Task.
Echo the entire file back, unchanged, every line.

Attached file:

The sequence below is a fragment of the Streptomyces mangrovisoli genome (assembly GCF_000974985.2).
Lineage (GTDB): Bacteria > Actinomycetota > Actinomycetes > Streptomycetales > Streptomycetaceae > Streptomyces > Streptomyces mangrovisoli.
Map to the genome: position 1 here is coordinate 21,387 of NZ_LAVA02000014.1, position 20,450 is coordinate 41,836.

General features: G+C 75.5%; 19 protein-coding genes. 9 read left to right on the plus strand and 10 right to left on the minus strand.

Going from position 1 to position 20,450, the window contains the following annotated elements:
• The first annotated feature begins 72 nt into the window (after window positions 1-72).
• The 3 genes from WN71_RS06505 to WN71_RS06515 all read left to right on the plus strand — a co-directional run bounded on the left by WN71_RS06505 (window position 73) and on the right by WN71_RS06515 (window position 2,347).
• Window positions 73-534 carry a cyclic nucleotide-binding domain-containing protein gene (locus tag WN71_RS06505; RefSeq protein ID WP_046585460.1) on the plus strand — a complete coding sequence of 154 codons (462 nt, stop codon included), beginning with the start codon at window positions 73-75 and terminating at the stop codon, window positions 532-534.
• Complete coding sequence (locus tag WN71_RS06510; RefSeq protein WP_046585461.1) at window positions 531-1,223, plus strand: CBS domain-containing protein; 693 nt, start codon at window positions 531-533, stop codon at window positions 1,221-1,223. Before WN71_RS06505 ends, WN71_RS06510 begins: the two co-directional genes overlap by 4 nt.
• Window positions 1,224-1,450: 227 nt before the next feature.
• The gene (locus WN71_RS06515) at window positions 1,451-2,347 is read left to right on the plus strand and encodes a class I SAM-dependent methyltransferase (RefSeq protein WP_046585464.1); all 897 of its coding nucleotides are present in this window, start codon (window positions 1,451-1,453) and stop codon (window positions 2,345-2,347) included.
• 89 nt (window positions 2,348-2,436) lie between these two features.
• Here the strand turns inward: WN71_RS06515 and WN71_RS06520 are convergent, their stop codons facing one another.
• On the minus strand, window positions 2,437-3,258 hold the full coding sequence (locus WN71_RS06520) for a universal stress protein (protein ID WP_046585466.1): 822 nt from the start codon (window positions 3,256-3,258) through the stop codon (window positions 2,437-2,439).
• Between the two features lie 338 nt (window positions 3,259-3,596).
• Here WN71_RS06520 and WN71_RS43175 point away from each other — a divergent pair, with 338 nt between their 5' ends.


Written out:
The sequence below is a fragment of the Streptomyces mangrovisoli genome (assembly GCF_000974985.2).
Lineage (GTDB): Bacteria > Actinomycetota > Actinomycetes > Streptomycetales > Streptomycetaceae > Streptomyces > Streptomyces mangrovisoli.
Map to the genome: position 1 here is coordinate 21,387 of NZ_LAVA02000014.1, position 20,450 is coordinate 41,836.

General features: G+C 75.5%; 19 protein-coding genes. 9 read left to right on the plus strand and 10 right to left on the minus strand.

Going from position 1 to position 20,450, the window contains the following annotated elements:
• The first annotated feature begins 72 nt into the window (after window positions 1-72).
• The 3 genes from WN71_RS06505 to WN71_RS06515 all read left to right on the plus strand — a co-directional run bounded on the left by WN71_RS06505 (window position 73) and on the right by WN71_RS06515 (window position 2,347).
• Window positions 73-534 carry a cyclic nucleotide-binding domain-containing protein gene (locus tag WN71_RS06505; RefSeq protein ID WP_046585460.1) on the plus strand — a complete coding sequence of 154 codons (462 nt, stop codon included), beginning with the start codon at window positions 73-75 and terminating at the stop codon, window positions 532-534.
• Complete coding sequence (locus tag WN71_RS06510; RefSeq protein WP_046585461.1) at window positions 531-1,223, plus strand: CBS domain-containing protein; 693 nt, start codon at window positions 531-533, stop codon at window positions 1,221-1,223. Before WN71_RS06505 ends, WN71_RS06510 begins: the two co-directional genes overlap by 4 nt.
• Window positions 1,224-1,450: 227 nt before the next feature.
• The gene (locus WN71_RS06515) at window positions 1,451-2,347 is read left to right on the plus strand and encodes a class I SAM-dependent methyltransferase (RefSeq protein WP_046585464.1); all 897 of its coding nucleotides are present in this window, start codon (window positions 1,451-1,453) and stop codon (window positions 2,345-2,347) included.
• 89 nt (window positions 2,348-2,436) lie between these two features.
• Here the strand turns inward: WN71_RS06515 and WN71_RS06520 are convergent, their stop codons facing one another.
• On the minus strand, window positions 2,437-3,258 hold the full coding sequence (locus WN71_RS06520) for a universal stress protein (protein ID WP_046585466.1): 822 nt from the start codon (window positions 3,256-3,258) through the stop codon (window positions 2,437-2,439).
• Between the two features lie 338 nt (window positions 3,259-3,596).
• Here WN71_RS06520 and WN71_RS43175 point away from each other — a divergent pair, with 338 nt between their 5' ends.